Reactionaries often blame capitalism for eviscerating tradition and reducing everything to the lowest common denominator. But capitalism – i.e., free exchange – is not a recent phenomenon. It was not invented by the Franciscans, forsooth, but rather discovered by them as a subject amenable to moral, theological and philosophical analysis, and so to discourse, development and elaboration. Capitalism has been around since the beginning of human society. It is no more than a fancy word for exchange that develops surplus, after all; for mere trade, and commerce. For almost all of human history, capitalism supported and indeed mediated local tradition – or, at least, did not vitiate it.
At Gates of Vienna, I review, somewhat belatedly, Pierre Manent’s book Beyond Radical Secularism (2016). The book carries the subtitle How France and the Christian West Should Respond to the Islamic Challenge. I offer an excerpt. —
What is radical secularism? Manent defines radical secularism as the opinion, pervasive in modern Europe since the end of World War Two, that views religion merely and strictly “as an individual option, something private, a feeling that is finally incommunicable.” Manent argues, however, that this opinion is not native to those who hold it, but rather is the result of a propaganda regime in place for many decades. “The power of this perspective over us,” Manent writes, “is all the greater because it is essentially dictated by our political regime, and because we are good citizens.” It belongs to the bland conformism of the modern – or postmodern – person that he wishes to participate in such self-lauding phenomena as “enlightenment” and “progress.” Not even “the acts of war committed in early 2015 in Paris” seem to have shaken that conformism, which confirmed its blandness with a brief rush of emotion followed by a return of the characterless routine. France finds itself in a state of “paralysis,” Manent concludes. Its program, from the presidency down through the institutions right to the conformist mass of citizen-individuals appears to be to see nothing and to do nothing. The Muslim problem exists, according to Manent, because the French state is weak and cannot produce the secularity, which would integrate Muslims, and which it declares as its program. Whereas “the State of the Third Republic had authority” and “represented that all held sacred,” as Manent argues; “our state [the Fifth Republic] has abandoned its representative ambition and pride, thus losing a good part of its legitimacy in the eyes of citizens.”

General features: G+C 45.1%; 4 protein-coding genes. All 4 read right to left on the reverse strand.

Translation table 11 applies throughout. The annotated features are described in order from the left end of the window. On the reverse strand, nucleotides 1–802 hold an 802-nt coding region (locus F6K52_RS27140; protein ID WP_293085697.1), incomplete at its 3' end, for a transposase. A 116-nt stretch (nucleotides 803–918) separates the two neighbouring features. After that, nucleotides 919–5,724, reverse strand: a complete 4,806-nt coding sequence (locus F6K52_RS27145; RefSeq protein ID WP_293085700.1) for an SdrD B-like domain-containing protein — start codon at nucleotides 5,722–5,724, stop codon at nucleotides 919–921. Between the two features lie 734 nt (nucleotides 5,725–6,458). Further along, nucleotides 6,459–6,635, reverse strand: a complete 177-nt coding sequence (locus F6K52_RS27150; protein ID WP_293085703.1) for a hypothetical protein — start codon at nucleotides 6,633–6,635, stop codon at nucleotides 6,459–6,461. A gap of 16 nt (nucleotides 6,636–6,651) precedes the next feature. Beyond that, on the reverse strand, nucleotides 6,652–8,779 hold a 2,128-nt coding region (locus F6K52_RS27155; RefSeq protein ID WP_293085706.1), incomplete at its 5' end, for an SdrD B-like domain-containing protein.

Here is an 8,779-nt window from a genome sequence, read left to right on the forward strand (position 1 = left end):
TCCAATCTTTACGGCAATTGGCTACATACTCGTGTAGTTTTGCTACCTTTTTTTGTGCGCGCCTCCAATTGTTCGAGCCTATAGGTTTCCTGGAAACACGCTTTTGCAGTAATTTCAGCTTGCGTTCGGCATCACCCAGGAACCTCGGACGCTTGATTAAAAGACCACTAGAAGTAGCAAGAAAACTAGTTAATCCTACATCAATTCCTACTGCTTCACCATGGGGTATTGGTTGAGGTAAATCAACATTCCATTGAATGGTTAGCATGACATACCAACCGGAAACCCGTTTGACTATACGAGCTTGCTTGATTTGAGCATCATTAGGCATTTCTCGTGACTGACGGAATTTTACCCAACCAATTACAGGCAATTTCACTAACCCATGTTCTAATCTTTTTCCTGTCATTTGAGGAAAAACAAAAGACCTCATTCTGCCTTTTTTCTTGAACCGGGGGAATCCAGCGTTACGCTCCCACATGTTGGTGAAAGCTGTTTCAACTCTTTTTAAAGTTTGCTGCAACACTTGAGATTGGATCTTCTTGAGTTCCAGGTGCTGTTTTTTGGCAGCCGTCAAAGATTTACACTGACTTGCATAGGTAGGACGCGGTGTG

Manent continues: “Our state now obeys a principle of indeterminacy and dissipation.” Indeed, the French state, committed to the European Union, is programmatically self-minimizing. This trend attaches to another: The rising hostility to and elision of national culture and national identity. Manent points out that “the work of the state… has tended to deprive education of its content, or empty these contents of what I dare call their imperatively desirable character.” Under the Third Republic, pride in the achievement of one’s nation – or at the very least, the explicit acknowledgment of those achievements – expressed itself robustly and informed the national curriculum. The existing curriculum, in the name of multiculturalism, has elbowed the lesson in what it means to inherit the French nation out to the margin of the page or out of the textbook altogether. “How can we begin from the beginning,” Manent asks, “and gather children together in the competent practice of the French language, when we have done so much to strip this language of its ‘privilege?’” Given that secularity itself is such an empty concept, how might teachers teach secularism, the primary principle supposedly of the state – say, to Muslim students who crowd France’s urban schools? One can teach the heritage of a nation, but one finds himself hard-pressed to teach a self-evacuating notion. “Under the name of secularism we dream of a teaching without content that would effectively prepare children to be members of a formless society in which religions would be dissolved along with everything else.”